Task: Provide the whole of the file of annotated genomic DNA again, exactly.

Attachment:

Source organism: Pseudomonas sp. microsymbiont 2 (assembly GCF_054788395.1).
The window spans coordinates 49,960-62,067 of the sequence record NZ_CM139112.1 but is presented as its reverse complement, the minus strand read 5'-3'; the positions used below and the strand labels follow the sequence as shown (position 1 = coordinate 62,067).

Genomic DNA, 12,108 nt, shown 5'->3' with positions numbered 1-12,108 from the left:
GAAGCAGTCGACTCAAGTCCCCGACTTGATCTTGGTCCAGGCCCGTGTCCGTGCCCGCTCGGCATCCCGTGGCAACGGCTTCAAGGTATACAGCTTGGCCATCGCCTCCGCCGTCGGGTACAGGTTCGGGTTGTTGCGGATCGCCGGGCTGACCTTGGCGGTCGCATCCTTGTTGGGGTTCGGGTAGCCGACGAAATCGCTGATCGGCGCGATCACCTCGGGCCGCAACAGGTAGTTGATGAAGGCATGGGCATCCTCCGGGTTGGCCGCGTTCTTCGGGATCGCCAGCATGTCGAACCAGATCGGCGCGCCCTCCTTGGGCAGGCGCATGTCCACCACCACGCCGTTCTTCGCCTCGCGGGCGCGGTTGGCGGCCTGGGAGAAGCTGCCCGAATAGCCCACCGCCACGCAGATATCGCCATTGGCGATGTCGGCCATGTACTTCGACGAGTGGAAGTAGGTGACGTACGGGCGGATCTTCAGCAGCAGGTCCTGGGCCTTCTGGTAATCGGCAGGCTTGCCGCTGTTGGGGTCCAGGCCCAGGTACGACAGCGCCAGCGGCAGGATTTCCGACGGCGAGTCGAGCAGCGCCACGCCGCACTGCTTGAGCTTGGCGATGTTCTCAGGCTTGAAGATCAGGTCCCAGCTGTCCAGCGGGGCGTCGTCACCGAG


Source organism: Pseudomonas sp. microsymbiont 2 (assembly GCF_054788395.1).
The window spans coordinates 49,960-62,067 of the sequence record NZ_CM139112.1 but is presented as its reverse complement, the minus strand read 5'-3'; the positions used below and the strand labels follow the sequence as shown (position 1 = coordinate 62,067).

Genomic DNA, 12,108 nt, shown 5'->3' with positions numbered 1-12,108 from the left:
GAAGCAGTCGACTCAAGTCCCCGACTTGATCTTGGTCCAGGCCCGTGTCCGTGCCCGCTCGGCATCCCGTGGCAACGGCTTCAAGGTATACAGCTTGGCCATCGCCTCCGCCGTCGGGTACAGGTTCGGGTTGTTGCGGATCGCCGGGCTGACCTTGGCGGTCGCATCCTTGTTGGGGTTCGGGTAGCCGACGAAATCGCTGATCGGCGCGATCACCTCGGGCCGCAACAGGTAGTTGATGAAGGCATGGGCATCCTCCGGGTTGGCCGCGTTCTTCGGGATCGCCAGCATGTCGAACCAGATCGGCGCGCCCTCCTTGGGCAGGCGCATGTCCACCACCACGCCGTTCTTCGCCTCGCGGGCGCGGTTGGCGGCCTGGGAGAAGCTGCCCGAATAGCCCACCGCCACGCAGATATCGCCATTGGCGATGTCGGCCATGTACTTCGACGAGTGGAAGTAGGTGACGTACGGGCGGATCTTCAGCAGCAGGTCCTGGGCCTTCTGGTAATCGGCAGGCTTGCCGCTGTTGGGGTCCAGGCCCAGGTACGACAGCGCCAGCGGCAGGATTTCCGACGGCGAGTCGAGCAGCGCCACGCCGCACTGCTTGAGCTTGGCGATGTTCTCAGGCTTGAAGATCAGGTCCCAGCTGTCCAGCGGGGCGTCGTCACCGAG